As youngsters, we are told there’s an upside to growing older: the acquisition of wisdom. But when does the “being wise” thing begin to kick in? I’m starting to worry because I’ve hit middle age and haven’t yet answered the following questions:
1. Where should I look when I’m standing at a urinal?
I’ve peed dozens of times in my life (rough estimate), so by all rights I should have mastered this. But if anything, I’m starting to over-think it. A monologue runs through my head: “I’m peeing and I’m staring straight ahead. But there’s nothing to look at except the nooks and crannies of this cinder block. So many crannies. Wait, now I’m having a chat with the guy next to me. Should I look at him? If I look at him, will he think I’m trying to, you know, look at him? If I keep staring ahead, will he think I’m a lunatic? Curse you for getting me into yet another mess, beer!”
Gazing stubbornly at a blank wall seems like a curious choice until you consider the alternatives. For instance, no one wants to be Stares Downward the Whole Time Guy. He looks as though he’s trying to remember how to do it right.
These days, a small minority of restrooms feature TV screens to occupy the eye. Even a local advertisement can be a godsend. Wait, Bob’s Marina now sells LIVE BAIT? I find this so fascinating that I am going to reread this ad again just to be certain. Yessiree, live bait! Nice upgrade, Bob.
2. Which sign-off should I use to conclude an email?
I’ve spent way too much time thinking about this. Like many, I used “Cheers” for a while—but frankly that only works for people who can get away with saying “Cheers” in real life, which narrows the field to:
- British people.
- Your friend who went to England for two weeks and, a decade later, still insists on using the word lorry.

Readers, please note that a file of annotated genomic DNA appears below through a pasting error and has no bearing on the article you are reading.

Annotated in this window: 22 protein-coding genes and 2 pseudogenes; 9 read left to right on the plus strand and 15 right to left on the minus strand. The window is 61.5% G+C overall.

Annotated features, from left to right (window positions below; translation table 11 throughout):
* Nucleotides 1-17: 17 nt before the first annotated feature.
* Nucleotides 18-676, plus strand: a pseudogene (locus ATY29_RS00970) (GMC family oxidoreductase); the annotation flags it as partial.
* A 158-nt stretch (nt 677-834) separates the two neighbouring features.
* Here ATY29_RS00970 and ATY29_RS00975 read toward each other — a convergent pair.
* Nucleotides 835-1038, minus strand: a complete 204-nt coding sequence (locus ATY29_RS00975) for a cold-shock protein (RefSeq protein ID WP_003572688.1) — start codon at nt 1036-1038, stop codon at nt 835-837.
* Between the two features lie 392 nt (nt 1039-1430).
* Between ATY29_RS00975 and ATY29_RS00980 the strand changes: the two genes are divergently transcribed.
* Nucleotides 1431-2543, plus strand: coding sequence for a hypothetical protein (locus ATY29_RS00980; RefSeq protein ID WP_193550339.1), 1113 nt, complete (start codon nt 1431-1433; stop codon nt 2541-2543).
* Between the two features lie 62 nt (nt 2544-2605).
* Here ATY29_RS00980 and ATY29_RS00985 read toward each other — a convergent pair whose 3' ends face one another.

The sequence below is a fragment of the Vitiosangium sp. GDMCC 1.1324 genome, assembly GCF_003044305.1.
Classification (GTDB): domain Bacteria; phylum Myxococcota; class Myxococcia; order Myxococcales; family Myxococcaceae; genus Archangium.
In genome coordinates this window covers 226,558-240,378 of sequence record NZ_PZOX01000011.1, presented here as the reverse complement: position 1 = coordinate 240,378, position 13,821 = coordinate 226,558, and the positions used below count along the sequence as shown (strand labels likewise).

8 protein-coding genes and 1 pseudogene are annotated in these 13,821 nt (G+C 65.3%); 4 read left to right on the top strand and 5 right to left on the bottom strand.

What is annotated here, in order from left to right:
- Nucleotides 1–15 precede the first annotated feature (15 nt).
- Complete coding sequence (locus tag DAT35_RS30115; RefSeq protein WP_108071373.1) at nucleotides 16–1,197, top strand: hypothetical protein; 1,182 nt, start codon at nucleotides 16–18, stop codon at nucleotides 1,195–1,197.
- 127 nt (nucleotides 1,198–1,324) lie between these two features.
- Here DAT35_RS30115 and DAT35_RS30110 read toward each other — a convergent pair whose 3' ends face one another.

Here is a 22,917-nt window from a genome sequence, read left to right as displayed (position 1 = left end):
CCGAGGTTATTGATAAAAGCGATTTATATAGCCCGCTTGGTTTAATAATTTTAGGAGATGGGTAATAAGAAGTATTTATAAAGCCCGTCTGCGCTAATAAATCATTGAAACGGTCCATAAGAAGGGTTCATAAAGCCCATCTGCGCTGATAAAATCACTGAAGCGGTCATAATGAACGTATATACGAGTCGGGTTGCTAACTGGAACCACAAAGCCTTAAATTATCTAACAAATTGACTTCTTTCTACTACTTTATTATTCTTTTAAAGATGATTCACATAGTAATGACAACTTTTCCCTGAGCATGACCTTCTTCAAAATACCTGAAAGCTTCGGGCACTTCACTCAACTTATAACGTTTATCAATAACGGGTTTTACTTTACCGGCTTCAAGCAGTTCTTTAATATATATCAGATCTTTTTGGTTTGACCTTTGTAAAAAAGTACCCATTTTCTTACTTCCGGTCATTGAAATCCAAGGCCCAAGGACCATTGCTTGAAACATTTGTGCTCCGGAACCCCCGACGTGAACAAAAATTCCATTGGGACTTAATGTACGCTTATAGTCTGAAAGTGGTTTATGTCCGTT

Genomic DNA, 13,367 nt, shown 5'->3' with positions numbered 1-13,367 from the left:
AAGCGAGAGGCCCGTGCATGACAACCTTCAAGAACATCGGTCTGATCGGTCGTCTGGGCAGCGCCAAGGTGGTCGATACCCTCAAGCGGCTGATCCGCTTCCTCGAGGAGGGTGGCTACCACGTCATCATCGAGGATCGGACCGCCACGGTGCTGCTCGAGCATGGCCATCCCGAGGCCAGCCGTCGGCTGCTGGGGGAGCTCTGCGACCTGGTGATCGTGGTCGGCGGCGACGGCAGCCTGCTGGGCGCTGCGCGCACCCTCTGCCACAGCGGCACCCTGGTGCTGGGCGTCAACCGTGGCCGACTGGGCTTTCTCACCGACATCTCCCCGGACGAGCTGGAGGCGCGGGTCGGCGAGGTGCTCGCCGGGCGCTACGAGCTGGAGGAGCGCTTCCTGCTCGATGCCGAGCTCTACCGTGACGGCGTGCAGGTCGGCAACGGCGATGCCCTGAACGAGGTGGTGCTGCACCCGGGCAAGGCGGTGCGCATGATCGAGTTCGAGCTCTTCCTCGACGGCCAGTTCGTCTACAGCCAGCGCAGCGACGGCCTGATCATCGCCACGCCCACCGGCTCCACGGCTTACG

- Beyoncé (she can do anything).
I used “Best” for a while, and “All best.” I also tried a lighthearted approach: “Some best,” “Lukewarm regards,” that kind of thing. Inspired by the inventors of TTYL, I guess one option is to create a series of capital letters that others will be fooled into believing is an acronym so cutting-edge that they can’t hope to understand it:
3. How should I end a conversation at a party?
Back in university, it was simple. Most people concluded party chit-chats by employing the surefire tactic of vomiting. Barf is nature’s conversation stopper. Those of us in middle age, however, find ourselves in an awkward place: too old to throw up publicly, but not yet old enough to adopt the technique favoured by the elderly members of my family—the hollering of: “This is boring. I’m bored. YOU’RE BORING ME WITH YOUR FACE HOLE.” (And I’d be, like, “Fine, Grandma, but I thought you’d want to hear about me winning the science fair.”)
There are some who are naturals at this. We’ve all seen them in action, moving freely about the party. When they want to extract themselves, they simply lure in some unsuspecting dope. All of a sudden, it’s “Scott, have you met Derek? Derek collects foil wrappers, suffers the intermittent agony of an inflamed bowel and communicates exclusively using a series of grunts and clicks.” Seconds later, it’s just the two of you.
Me: Um, how about dairy? Can you eat dairy?
Derek: [Two sad clicks.]
For years, I’ve ended such conversations by claiming to need to use the washroom. But people are usually on to me. And even if they’re happy I’m gone, they’re still a bit miffed that I cut out before they did.
This would appear to leave only two options:
1. Smoke bomb!
2. Carry two drinks at all times. This way, I can engage in a brief conversation—then politely excuse myself by saying: “Sorry, I need to bring this drink to my wife/friend/horse” (the latter for saloon conversations only). It seems like a foolproof escape plan. In practice, however, it just means that I have two drinks in my possession, and then one drink, and then I’ve finished both drinks and really need to use the washroom.
And so we meet again, urinal wall.